The Cornerstones To A More Peaceful World

Rep. Keith Ellison The Gavel welcomes Rep. Keith Ellison, posting on the Congressional delegation to the Middle East earlier this month. Yesterday, the delegation including Speaker Pelosi, Reps. David Hobson (R-OH), Keith Ellison (D-MN), Tom Lantos (D-CA), Henry Waxman (D-CA), Louise Slaughter (D-NY), and Nick Rahall (D-WV), briefed the President on their trip.

I have always believed in the spirit of generosity and inclusivity as the cornerstones to a more peaceful world. It goes to the very foundation of my beliefs, and is the genesis for my community activism — and ultimately, my election to Congress.

Put another way; the premise is that there is enough of everything to go around if we live with a generous and inclusive heart. It follows that if there is enough to go around — there is less cause for misunderstanding, mistrust, envy, and animosity. Generous and inclusive does not mean passive and permissive. In many cases, it is just the opposite — it demands a tough exterior with a steely determination and purpose — but a heart of gold.

That spirit of generosity and inclusivity begins in our neighborhoods, spreads throughout our communities, our nation — and if there is the right kind of leadership — it can reshape the world.

That kind of leadership epitomizes Speaker Pelosi. I have witnessed her tough and tested determination on issue after issue of accomplishment in the first 100 days that I have served under her enlightened leadership.

But I witnessed it up close and personal when I traveled recently with her to the Middle East. There I saw her negotiate the jagged shoals of Middle Eastern politics with toughness, tenacity, graciousness, class and a commanding respect.

I return from this historic trip with a strengthened belief in the real possibility of peace if the United States is willing to provide the kind of concerted leadership Speaker Pelosi exercised on our high-level trip.

This was my first visit to the region, and it was a transformative experience for me both professionally, and personally.

We visited five countries and met with the Heads of State and/or leadership in each respective country we visited. We were welcomed everywhere we went. And not just by the leaders of Israel, the Palestinian Authority, Syria, Lebanon, Saudi Arabia and Portugal — but even more warmly by the people.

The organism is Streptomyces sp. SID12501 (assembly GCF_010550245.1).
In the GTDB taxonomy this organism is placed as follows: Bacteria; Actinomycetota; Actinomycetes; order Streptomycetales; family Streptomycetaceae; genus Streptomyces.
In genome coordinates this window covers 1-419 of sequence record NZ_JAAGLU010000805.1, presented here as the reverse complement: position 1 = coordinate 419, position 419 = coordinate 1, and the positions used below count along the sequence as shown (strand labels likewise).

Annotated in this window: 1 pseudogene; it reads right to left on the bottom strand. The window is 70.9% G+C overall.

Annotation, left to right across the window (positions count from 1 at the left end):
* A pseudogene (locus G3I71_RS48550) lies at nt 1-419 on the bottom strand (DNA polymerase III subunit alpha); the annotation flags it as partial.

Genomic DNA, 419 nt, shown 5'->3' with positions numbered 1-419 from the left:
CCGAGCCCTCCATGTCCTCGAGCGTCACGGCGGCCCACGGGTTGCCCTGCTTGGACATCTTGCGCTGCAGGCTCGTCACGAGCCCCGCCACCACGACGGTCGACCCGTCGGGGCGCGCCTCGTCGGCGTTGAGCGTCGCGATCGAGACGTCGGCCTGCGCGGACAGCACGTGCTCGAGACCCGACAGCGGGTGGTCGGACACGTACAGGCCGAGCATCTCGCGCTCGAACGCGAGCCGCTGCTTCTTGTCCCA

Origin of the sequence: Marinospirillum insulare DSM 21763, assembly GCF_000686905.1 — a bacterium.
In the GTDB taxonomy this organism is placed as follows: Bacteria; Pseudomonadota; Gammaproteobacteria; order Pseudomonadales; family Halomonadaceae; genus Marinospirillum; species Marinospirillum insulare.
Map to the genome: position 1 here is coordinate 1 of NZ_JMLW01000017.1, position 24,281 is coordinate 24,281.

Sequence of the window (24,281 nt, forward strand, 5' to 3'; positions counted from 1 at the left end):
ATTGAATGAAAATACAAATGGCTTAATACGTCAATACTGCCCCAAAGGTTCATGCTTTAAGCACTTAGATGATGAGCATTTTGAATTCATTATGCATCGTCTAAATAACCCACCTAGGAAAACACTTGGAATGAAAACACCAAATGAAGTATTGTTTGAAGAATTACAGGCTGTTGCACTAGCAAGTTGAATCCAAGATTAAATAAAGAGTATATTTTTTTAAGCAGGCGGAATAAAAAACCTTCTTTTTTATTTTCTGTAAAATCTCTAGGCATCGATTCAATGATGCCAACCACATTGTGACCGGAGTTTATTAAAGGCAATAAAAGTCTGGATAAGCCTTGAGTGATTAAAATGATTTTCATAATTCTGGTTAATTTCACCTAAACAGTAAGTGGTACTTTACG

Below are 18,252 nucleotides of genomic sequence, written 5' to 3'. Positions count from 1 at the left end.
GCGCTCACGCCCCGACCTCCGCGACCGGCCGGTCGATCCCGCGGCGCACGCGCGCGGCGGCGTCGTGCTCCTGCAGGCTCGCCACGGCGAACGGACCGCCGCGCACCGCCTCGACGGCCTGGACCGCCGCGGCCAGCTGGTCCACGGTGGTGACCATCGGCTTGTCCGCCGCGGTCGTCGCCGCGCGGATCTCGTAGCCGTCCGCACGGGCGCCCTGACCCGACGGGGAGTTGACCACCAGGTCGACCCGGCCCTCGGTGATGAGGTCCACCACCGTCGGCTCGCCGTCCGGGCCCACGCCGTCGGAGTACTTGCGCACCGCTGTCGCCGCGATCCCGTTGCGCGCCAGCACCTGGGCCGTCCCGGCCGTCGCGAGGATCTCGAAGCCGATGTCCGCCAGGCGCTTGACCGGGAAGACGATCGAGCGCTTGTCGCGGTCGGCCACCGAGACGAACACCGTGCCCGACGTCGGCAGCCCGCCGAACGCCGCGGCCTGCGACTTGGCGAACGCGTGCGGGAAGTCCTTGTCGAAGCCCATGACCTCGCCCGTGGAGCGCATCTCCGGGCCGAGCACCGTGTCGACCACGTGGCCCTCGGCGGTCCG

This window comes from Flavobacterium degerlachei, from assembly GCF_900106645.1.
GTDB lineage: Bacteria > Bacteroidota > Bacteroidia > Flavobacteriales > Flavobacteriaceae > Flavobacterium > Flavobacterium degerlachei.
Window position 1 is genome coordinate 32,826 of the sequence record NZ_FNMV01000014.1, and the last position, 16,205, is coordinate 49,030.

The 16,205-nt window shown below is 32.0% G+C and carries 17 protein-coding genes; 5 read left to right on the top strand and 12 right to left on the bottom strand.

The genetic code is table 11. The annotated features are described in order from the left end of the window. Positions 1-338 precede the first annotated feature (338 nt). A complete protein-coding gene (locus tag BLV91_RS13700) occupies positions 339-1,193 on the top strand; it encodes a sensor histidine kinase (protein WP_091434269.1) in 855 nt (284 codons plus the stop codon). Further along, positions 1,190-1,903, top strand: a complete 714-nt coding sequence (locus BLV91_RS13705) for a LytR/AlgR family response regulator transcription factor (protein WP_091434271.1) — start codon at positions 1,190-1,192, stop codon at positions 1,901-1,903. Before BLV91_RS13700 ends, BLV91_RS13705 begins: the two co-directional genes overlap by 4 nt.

In every single place we visited, I could feel the possibility for healing, for reconciliation and moving forward. I came away awed by the warmth of Syrian women toward Speaker Pelosi. When we walked in the 8th century Omayyad Mosque in Damascus, Syria, the women inside turned and waved at the Speaker and followed her outside to be photographed with her. It was obvious to me the Syrian people felt like a world leader was demonstrating humanity toward them.

Similarly, I was impressed by the intelligence of the Lebanese parliamentary leader, Saad Hariri, the leadership of Saudi King Abdullah and the candor of Mahmoud Abbas, President of the Palestinian Authority.

Each of these leaders, including Syrian President Bashar al-Assad, spoke openly of their desire for peace. Of course, they have different ideas on what the obstacles to peace are and that is where American leadership is sorely needed.

Israeli Prime Minister Olmert sent word with the Speaker that he is willing to talk peace with Syria provided Syria “close their borders” to Hezbollah and Hamas. President Assad also expressed a desire for peace but doesn't admit to helping those organizations. This is precisely where we need the active engagement — such as that exercised by Speaker Pelosi — to force the Syrians to verify their claims; and to verify, we need to be talking to them.

If we fold our arms and turn our backs and say people have to meet conditions before we meet with them, things are going to get worse. You don't need peace treaties with your friends.

You can be candid — tough — and direct with your friends. If you want to make peace, you have to talk about the problems preventing peace. And we did talk about those problems with President Assad, including the release of the 3 young Israeli soldiers being held by Hezbollah.

I was honored, and humbled to be asked by the Speaker to join her and my distinguished colleagues, Chairmen Lantos, Waxman, Rahall; Chairwoman Slaughter, and Congressman Hobson.

As the first Muslim to be elected to the United States Congress, I sincerely hope my presence was proof positive that American Democracy is both generous and inclusive. As a Freshman Representative, I accompanied the Speaker and my distinguished and learned colleagues, to listen, learn and bear witness to all I could. Any contributions I made were incidental. I hope one day that I will indeed be able to use my years of experience to further the course of our democracy and the goodwill of the American people — as the Speaker so ably did.

She, in her history-making capacity as the first woman elected to the third highest ranking office in the United States, also sent a powerful message to the peoples (and leaders) of the Middle East on the strength, depth and fearlessness of American Democracy.

Whether it was the history-making state address before the Israeli Knesset, or tasting the delicacies offered by the Syrian people in the souks of Damascus, her message was unmistakable: dialogue is the key to human understanding, and peace.

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